Graduate Diploma in Public Administration
Duration: 1 year full time, 2 years part time
Minimum: 48 units
The Graduate Diploma in Public Administration is designed for men and women who:
- Have been working in a particular government agency in a developing or transitional country and want to widen skills and knowledge to qualify for promotion or a new job. For example, students have come from the Statistics Office, the Ombudsman’s office, or a regional government
- Have been working in an aid agency and want to increase their skills in management, increase their understanding of development issues, and gain a portable qualification. For example, students have come from AUSAID or the Salvation Army; and
- Want to study and carry out research on practical or theoretical issues in development.
For further information about the program or admission requirements please contact the program director: firstname.lastname@example.org
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Carsten Daugbjerg is a Professor in the Crawford School of Public Policy. He received his PhD in Political Science from the Aarhus University, Denmark. Previously he has held academic appointments at Aarhus University and University of Copenhagen. From 2009 to 2011 he was a visiting fellow in the Research School of Social Sciences, the ANU. His field of research is comparative public policy, specialising in agricultural policy reform, trade negotiations in the WTO, public and private food standards in global trade, government interest group relations and environmental policy.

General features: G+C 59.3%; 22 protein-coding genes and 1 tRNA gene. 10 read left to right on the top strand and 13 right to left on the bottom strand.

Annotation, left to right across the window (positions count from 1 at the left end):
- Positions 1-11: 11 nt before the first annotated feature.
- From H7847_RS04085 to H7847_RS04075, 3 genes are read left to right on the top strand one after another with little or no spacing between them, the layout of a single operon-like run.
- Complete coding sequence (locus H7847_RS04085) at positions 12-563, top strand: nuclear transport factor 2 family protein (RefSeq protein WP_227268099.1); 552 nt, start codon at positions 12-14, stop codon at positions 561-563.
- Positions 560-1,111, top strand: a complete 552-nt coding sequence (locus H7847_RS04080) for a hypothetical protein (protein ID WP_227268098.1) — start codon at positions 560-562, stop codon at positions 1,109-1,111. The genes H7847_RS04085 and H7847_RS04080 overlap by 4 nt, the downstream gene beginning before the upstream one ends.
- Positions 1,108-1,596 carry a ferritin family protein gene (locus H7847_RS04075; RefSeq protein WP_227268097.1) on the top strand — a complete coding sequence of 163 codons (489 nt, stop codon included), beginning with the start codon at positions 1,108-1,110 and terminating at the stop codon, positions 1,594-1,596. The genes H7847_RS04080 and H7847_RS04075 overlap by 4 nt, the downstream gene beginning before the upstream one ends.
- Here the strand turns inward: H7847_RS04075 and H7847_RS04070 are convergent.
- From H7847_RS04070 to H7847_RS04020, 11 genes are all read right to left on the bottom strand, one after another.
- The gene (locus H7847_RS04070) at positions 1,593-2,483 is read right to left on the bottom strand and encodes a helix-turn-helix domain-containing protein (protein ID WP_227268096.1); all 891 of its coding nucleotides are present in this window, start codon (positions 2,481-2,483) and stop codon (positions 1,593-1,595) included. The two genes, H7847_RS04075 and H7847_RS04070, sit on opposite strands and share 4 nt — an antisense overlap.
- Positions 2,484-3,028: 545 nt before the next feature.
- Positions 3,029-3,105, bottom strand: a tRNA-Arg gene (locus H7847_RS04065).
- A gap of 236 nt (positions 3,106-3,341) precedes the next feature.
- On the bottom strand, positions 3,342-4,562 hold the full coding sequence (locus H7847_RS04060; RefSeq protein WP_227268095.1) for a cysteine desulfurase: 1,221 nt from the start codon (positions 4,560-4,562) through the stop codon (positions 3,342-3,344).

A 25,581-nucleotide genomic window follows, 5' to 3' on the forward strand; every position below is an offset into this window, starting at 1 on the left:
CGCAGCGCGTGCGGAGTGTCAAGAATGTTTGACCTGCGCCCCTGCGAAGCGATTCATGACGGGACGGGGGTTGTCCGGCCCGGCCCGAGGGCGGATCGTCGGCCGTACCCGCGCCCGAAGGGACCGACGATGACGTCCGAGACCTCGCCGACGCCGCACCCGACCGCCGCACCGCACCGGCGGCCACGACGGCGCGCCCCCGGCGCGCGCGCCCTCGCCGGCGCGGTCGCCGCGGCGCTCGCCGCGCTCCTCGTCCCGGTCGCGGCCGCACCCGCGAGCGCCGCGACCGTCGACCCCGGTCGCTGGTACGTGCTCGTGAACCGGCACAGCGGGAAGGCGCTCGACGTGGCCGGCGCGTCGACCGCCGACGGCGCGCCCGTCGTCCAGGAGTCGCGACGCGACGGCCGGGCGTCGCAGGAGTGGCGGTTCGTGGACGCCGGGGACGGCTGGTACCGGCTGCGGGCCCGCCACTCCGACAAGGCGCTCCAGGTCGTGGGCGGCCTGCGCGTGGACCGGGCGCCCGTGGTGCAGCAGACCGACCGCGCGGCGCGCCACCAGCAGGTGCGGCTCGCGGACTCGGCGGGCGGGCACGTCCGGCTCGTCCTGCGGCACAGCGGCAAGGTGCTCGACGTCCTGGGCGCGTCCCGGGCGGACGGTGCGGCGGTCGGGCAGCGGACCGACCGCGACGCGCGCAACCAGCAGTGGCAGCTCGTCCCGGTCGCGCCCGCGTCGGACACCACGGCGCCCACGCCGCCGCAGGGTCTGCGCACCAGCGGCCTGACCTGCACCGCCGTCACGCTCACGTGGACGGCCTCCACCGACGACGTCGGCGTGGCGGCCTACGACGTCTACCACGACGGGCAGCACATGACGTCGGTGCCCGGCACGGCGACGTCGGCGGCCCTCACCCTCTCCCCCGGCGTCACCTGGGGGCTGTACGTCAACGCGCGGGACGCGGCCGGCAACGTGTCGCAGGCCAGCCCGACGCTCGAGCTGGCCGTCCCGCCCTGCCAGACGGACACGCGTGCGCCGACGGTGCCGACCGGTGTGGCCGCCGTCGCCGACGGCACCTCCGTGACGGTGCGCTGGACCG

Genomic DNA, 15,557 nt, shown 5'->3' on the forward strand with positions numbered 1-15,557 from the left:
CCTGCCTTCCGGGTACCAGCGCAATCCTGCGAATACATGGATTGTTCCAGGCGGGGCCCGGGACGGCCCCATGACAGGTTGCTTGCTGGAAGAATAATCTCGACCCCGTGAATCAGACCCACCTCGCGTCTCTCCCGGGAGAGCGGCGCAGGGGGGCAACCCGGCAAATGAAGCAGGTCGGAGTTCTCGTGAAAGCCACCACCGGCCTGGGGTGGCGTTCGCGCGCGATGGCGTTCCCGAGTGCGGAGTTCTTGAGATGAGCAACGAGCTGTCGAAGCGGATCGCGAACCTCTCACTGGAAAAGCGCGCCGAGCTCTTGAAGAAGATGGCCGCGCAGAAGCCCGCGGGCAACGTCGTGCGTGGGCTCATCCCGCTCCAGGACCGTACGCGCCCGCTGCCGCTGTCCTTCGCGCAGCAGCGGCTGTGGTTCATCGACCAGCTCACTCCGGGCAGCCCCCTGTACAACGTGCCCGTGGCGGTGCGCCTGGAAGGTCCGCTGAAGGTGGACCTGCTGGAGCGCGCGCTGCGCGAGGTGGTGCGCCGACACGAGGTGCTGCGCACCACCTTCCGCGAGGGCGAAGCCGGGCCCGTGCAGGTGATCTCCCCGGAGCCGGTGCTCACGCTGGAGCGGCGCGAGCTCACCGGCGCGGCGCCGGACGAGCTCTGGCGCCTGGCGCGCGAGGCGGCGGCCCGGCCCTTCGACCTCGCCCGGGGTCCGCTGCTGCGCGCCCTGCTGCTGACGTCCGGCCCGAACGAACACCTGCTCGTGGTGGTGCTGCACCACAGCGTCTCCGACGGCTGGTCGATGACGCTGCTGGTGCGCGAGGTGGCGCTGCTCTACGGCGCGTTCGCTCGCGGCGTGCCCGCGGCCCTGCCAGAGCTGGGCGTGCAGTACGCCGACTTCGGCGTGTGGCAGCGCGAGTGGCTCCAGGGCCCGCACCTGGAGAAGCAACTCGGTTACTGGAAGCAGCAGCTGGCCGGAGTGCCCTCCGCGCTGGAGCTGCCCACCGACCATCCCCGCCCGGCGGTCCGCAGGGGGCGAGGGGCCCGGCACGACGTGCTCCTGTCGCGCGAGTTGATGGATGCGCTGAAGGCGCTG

He has published widely on these issues in leading international journals, has had four books published, including Ideas, Institutions and Trade: The WTO and the Curious Role of EU Farm Policy in Trade Liberalization (Oxford University Press, 2009), and has contributed with chapters to numerous edited books. A substantial part of this research applies an inter-disciplinary approach.
He is a former Major in the Danish Royal Life Guards Regiment and served actively as a reserve officer in the Danish Army for seventeen years in parallel to his academic career. Until taking up his post at the ANU in 2013 he was also a part-time farmer in Denmark, producing organic beef and wheat.